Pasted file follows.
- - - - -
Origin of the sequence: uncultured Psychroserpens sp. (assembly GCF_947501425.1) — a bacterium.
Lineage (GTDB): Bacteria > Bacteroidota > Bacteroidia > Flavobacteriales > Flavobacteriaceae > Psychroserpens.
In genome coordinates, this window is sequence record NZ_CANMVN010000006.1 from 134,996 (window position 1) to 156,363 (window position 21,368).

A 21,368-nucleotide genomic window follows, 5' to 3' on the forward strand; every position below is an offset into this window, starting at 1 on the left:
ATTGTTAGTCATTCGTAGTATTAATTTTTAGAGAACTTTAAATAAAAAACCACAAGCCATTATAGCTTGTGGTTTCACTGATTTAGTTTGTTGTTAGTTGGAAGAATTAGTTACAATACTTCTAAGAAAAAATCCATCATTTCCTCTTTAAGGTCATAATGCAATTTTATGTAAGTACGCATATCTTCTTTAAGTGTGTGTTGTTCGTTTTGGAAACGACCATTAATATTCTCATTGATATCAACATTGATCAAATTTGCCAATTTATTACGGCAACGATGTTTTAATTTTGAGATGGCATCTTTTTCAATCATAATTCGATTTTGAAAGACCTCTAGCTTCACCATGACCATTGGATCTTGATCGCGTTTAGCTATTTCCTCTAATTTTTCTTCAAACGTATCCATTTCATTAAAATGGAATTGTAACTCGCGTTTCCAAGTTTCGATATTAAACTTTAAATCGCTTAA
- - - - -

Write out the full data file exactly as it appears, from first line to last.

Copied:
Origin of the sequence: uncultured Psychroserpens sp. (assembly GCF_947501425.1) — a bacterium.
Lineage (GTDB): Bacteria > Bacteroidota > Bacteroidia > Flavobacteriales > Flavobacteriaceae > Psychroserpens.
In genome coordinates, this window is sequence record NZ_CANMVN010000006.1 from 134,996 (window position 1) to 156,363 (window position 21,368).

A 21,368-nucleotide genomic window follows, 5' to 3' on the forward strand; every position below is an offset into this window, starting at 1 on the left:
ATTGTTAGTCATTCGTAGTATTAATTTTTAGAGAACTTTAAATAAAAAACCACAAGCCATTATAGCTTGTGGTTTCACTGATTTAGTTTGTTGTTAGTTGGAAGAATTAGTTACAATACTTCTAAGAAAAAATCCATCATTTCCTCTTTAAGGTCATAATGCAATTTTATGTAAGTACGCATATCTTCTTTAAGTGTGTGTTGTTCGTTTTGGAAACGACCATTAATATTCTCATTGATATCAACATTGATCAAATTTGCCAATTTATTACGGCAACGATGTTTTAATTTTGAGATGGCATCTTTTTCAATCATAATTCGATTTTGAAAGACCTCTAGCTTCACCATGACCATTGGATCTTGATCGCGTTTAGCTATTTCCTCTAATTTTTCTTCAAACGTATCCATTTCATTAAAATGGAATTGTAACTCGCGTTTCCAAGTTTCGATATTAAACTTTAAATCGCTTAA